A quick Saturday digest of cybersecurity news articles from other sources.
CISA Releases Two SBOM Documents
04/21/2023 12:30 PM EDT
Today, CISA released two community-drafted documents around Software Bill of Materials (SBOM): Types of SBOM documents and Minimum Requirements for Vulnerability Exploitability eXchange (VEX).
The Types of SBOM document summarizes common types of SBOMs that tools may create in the industry today, along with the data typically presented for each type of SBOM. As software goes from planning to source to build to deployed and used, tools may be able to detect subtle differences in the underlying components. These types will allow for better differentiation of tools and in the broader marketplace.
The Minimum Requirements for VEX document specifies the minimum elements to create a VEX document. This will allow interoperability between different implementations and data formats of VEX. It will also help promote integration of VEX into novel and existing security tools. This document also specifies some optional VEX elements.
Led by CISA, both publications were debated and drafted by a community of industry and government experts with the goal to offer some common guidance and structure for the large and growing global SBOM community.
For Certification: OSI Model Cheat Sheet
If you want to understand the Open Systems Interconnection (OSI) reference model or need to brush up on what OSI means, we’ve prepared this OSI model cheat sheet for you. It briefly overviews the seven layers in the OSI reference model, expands on each layer, and compares the OSI model against the TCP/IP reference model.
Once you’ve finished reading this comprehensive OSI reference model cheat sheet and know what it entails, you can apply it properly when challenged, such as in IT and cyber security troubleshooting.
Ransomware attacks increased 91% in March, as threat actors find new vulnerabilities
Ransomware attacks skyrocketed last month according to the new monthly cybersecurity report by NCC Group. New threat group Cl0p is behind the increase as it exploited vulnerabilities in GoAnywhere file transfer manager.
Attackers Continue to Leverage Signed Microsoft Drivers
In December of last year, Microsoft worked with SentinelOne, Mandiant, and Sophos to respond to an issue in which drivers certified by Microsoft’s Windows Hardware Developer Program were being used to validate malware. Unfortunately, the problem hasn’t gone away.
Keep yourself safe from new fraud scams
Remember to stay calm and be skeptical of banking update requests. By following these tips, you can keep yourself safe from potential scams:
- Don’t click on anything in an unsolicited email or text message asking you to update or verify account information.
- Never send funds to a merchant until you can confirm that the request to change a payment destination is legitimate, like a statement from them or a verified customer service phone number.
- Don’t rely only on caller ID to confirm someone’s identity, as scammers can compromise that too.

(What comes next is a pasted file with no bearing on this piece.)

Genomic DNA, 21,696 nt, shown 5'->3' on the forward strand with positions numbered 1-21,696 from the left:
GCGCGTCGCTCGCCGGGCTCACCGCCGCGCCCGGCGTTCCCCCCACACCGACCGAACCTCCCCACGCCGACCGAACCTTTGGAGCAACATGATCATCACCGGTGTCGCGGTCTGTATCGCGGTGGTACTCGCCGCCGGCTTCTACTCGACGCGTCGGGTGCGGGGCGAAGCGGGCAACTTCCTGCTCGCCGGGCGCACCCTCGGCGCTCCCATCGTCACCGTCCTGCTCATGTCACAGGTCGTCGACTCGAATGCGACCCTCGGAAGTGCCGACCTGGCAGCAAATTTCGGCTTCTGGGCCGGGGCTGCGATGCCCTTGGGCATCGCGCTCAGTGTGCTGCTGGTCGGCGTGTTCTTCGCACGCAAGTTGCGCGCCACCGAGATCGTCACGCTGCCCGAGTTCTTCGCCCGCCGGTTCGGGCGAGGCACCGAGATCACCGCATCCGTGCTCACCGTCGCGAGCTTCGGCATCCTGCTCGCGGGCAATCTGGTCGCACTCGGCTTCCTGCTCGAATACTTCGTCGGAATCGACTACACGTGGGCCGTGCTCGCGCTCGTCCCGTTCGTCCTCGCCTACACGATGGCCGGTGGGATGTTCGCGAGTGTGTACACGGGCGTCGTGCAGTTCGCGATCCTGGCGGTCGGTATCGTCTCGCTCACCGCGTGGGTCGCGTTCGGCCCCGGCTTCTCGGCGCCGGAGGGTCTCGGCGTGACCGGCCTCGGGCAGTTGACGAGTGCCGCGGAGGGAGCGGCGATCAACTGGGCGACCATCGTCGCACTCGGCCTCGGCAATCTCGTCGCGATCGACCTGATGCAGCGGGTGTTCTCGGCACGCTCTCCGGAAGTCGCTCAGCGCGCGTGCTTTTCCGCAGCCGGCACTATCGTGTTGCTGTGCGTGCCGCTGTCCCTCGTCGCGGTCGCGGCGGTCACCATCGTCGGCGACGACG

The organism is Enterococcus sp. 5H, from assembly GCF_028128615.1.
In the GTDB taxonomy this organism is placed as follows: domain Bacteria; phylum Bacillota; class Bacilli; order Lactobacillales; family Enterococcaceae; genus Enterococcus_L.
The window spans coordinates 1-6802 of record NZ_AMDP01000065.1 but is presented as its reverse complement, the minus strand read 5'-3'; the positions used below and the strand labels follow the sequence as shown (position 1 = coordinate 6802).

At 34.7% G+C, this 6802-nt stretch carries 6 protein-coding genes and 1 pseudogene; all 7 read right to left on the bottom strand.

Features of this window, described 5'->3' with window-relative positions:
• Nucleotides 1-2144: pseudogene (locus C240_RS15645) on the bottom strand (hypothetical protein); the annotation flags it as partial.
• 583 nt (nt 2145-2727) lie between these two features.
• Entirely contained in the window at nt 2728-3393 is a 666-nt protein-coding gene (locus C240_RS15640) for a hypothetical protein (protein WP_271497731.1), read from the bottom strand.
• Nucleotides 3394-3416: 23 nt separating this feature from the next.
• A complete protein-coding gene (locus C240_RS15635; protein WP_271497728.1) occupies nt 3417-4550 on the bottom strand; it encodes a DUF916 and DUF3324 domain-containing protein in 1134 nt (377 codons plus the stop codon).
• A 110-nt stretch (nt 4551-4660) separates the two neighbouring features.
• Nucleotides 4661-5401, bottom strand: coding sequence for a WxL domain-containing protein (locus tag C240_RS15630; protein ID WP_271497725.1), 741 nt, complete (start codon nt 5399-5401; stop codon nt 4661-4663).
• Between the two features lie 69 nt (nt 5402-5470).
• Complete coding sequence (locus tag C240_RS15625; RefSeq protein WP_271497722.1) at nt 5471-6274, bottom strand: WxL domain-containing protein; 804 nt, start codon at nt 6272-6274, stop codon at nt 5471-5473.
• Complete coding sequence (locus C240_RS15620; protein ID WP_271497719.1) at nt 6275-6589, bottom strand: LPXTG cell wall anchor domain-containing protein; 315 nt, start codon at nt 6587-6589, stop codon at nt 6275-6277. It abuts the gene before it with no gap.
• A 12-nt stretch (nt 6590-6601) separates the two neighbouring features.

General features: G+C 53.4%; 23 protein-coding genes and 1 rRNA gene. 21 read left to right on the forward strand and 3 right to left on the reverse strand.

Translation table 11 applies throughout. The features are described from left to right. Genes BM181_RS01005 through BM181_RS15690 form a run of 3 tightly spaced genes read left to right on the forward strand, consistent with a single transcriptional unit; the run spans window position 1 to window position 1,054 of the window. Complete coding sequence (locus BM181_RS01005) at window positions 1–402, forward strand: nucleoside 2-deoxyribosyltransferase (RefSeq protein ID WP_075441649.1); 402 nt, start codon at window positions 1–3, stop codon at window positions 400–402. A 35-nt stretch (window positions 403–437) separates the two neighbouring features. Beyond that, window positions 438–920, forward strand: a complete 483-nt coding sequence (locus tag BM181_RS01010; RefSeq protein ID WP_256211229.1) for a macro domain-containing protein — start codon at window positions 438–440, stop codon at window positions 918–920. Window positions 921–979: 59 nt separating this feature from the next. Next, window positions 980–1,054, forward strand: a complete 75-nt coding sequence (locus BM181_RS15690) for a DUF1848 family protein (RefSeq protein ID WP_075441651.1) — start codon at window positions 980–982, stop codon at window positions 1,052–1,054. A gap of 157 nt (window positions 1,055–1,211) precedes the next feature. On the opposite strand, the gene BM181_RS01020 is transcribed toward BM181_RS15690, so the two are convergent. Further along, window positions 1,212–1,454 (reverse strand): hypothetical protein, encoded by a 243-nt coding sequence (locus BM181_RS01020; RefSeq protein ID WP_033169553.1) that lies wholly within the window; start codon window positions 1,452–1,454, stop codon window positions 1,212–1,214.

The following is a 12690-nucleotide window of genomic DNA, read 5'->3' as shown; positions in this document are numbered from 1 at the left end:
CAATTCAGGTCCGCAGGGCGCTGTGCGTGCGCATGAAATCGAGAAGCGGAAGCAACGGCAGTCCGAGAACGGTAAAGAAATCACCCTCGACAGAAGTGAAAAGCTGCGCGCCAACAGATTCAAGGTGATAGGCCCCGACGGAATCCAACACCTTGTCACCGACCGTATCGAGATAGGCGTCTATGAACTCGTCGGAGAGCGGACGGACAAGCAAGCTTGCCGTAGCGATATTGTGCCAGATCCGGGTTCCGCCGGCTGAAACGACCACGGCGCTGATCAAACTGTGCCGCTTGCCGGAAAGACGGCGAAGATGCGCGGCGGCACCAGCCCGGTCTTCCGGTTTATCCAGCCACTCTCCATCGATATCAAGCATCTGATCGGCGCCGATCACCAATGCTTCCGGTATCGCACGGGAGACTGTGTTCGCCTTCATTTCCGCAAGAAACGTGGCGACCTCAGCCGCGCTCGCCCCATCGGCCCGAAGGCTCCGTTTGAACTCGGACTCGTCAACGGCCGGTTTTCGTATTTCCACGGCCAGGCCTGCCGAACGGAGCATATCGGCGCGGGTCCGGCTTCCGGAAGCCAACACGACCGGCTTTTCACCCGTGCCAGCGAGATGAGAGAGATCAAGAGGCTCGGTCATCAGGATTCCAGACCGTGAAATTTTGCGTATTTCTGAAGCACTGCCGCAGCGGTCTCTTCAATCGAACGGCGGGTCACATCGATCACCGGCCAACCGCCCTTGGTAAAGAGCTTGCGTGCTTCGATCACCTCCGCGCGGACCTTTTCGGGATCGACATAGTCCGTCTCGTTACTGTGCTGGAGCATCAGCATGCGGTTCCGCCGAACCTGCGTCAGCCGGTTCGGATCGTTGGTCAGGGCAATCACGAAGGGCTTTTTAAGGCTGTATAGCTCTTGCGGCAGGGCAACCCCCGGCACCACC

- Look up the company’s phone number through a legitimate source like a statement provided by the company, and don’t use the number a potential scammer is providing.
- Take your time. A legitimate Capital One associate will never pressure you to immediately make a decision. They’ll provide you with all the necessary information and specific time frames to make your decision.
- When in doubt, hang up the phone and call your Capital One service team directly. You may call us at the number listed on the back of your debit or credit card and bank statement.
We’ll keep you updated as we learn more about how these scams evolve. It’s all part of how Capital One is looking out for your financial safety every day.
Here are some additional resources to learn more about avoiding potential scams and fraud:
Help avoid falling victim to business email compromise (BEC)
How to avoid and prevent different types of phishing
Cybersecurity and Infrastructure Security Agency (CISA) guidance
If you have any questions or need assistance, give us a call at 800‑655‑2265, 8 a.m.‑11 p.m. ET, 7 days a week. We’ll be happy to help you.
Google wins court order to force ISPs to filter botnet traffic
CryptBot criminals are alleged to have plundered browser passwords, illicitly-snapped screenshots, cryptocurrency account data, and more.
About the Author:I am a cybersecurity and IT instructor, cybersecurity analyst, pen-tester, trainer, and speaker. I am an owner of the WyzCo Group Inc. In addition to consulting on security products and services, I also conduct security audits, compliance audits, vulnerability assessments and penetration tests. I also teach Cybersecurity Awareness Training classes. I work as an information technology and cybersecurity instructor for several training and certification organizations. I have worked in corporate, military, government, and workforce development training environments I am a frequent speaker at professional conferences such as the Minnesota Bloggers Conference, Secure360 Security Conference in 2016, 2017, 2018, 2019, the (ISC)2 World Congress 2016, and the ISSA International Conference 2017, and many local community organizations, including Chambers of Commerce, SCORE, and several school districts. I have been blogging on cybersecurity since 2006 at http://wyzguyscybersecurity.com